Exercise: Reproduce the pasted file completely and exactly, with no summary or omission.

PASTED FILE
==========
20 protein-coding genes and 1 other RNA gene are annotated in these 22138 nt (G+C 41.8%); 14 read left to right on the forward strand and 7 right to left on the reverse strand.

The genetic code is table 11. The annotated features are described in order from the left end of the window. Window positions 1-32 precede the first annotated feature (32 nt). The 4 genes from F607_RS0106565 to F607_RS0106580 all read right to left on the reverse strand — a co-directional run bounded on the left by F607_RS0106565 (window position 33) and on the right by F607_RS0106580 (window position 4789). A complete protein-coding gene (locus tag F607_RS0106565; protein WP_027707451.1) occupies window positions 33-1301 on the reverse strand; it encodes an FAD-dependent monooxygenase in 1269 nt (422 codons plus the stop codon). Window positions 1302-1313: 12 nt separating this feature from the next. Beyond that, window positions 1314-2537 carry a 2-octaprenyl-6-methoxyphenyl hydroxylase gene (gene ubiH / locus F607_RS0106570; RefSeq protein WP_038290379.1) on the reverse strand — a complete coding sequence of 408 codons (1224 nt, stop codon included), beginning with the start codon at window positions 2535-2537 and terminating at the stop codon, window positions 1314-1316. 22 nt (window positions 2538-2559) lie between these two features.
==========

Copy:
20 protein-coding genes and 1 other RNA gene are annotated in these 22138 nt (G+C 41.8%); 14 read left to right on the forward strand and 7 right to left on the reverse strand.

The genetic code is table 11. The annotated features are described in order from the left end of the window. Window positions 1-32 precede the first annotated feature (32 nt). The 4 genes from F607_RS0106565 to F607_RS0106580 all read right to left on the reverse strand — a co-directional run bounded on the left by F607_RS0106565 (window position 33) and on the right by F607_RS0106580 (window position 4789). A complete protein-coding gene (locus tag F607_RS0106565; protein WP_027707451.1) occupies window positions 33-1301 on the reverse strand; it encodes an FAD-dependent monooxygenase in 1269 nt (422 codons plus the stop codon). Window positions 1302-1313: 12 nt separating this feature from the next. Beyond that, window positions 1314-2537 carry a 2-octaprenyl-6-methoxyphenyl hydroxylase gene (gene ubiH / locus F607_RS0106570; RefSeq protein WP_038290379.1) on the reverse strand — a complete coding sequence of 408 codons (1224 nt, stop codon included), beginning with the start codon at window positions 2535-2537 and terminating at the stop codon, window positions 1314-1316. 22 nt (window positions 2538-2559) lie between these two features.